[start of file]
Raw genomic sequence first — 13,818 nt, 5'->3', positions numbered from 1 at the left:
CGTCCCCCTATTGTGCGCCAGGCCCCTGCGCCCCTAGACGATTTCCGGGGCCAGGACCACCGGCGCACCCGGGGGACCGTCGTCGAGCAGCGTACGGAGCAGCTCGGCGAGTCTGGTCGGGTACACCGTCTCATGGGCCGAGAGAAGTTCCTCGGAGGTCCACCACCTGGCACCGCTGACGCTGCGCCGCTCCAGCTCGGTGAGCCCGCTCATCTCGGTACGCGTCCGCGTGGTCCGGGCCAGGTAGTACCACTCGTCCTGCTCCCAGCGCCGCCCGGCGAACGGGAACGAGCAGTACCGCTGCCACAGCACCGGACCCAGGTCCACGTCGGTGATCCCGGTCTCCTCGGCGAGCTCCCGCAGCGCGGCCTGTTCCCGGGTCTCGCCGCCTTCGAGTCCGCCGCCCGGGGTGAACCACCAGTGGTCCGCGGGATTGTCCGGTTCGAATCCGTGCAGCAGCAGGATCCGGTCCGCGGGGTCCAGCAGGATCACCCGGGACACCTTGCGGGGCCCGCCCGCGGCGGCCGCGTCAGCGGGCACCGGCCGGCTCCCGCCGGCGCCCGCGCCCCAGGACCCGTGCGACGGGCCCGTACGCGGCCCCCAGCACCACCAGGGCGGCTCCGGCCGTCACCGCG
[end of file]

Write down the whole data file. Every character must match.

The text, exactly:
Raw genomic sequence first — 13,818 nt, 5'->3', positions numbered from 1 at the left:
CGTCCCCCTATTGTGCGCCAGGCCCCTGCGCCCCTAGACGATTTCCGGGGCCAGGACCACCGGCGCACCCGGGGGACCGTCGTCGAGCAGCGTACGGAGCAGCTCGGCGAGTCTGGTCGGGTACACCGTCTCATGGGCCGAGAGAAGTTCCTCGGAGGTCCACCACCTGGCACCGCTGACGCTGCGCCGCTCCAGCTCGGTGAGCCCGCTCATCTCGGTACGCGTCCGCGTGGTCCGGGCCAGGTAGTACCACTCGTCCTGCTCCCAGCGCCGCCCGGCGAACGGGAACGAGCAGTACCGCTGCCACAGCACCGGACCCAGGTCCACGTCGGTGATCCCGGTCTCCTCGGCGAGCTCCCGCAGCGCGGCCTGTTCCCGGGTCTCGCCGCCTTCGAGTCCGCCGCCCGGGGTGAACCACCAGTGGTCCGCGGGATTGTCCGGTTCGAATCCGTGCAGCAGCAGGATCCGGTCCGCGGGGTCCAGCAGGATCACCCGGGACACCTTGCGGGGCCCGCCCGCGGCGGCCGCGTCAGCGGGCACCGGCCGGCTCCCGCCGGCGCCCGCGCCCCAGGACCCGTGCGACGGGCCCGTACGCGGCCCCCAGCACCACCAGGGCGGCTCCGGCCGTCACCGCG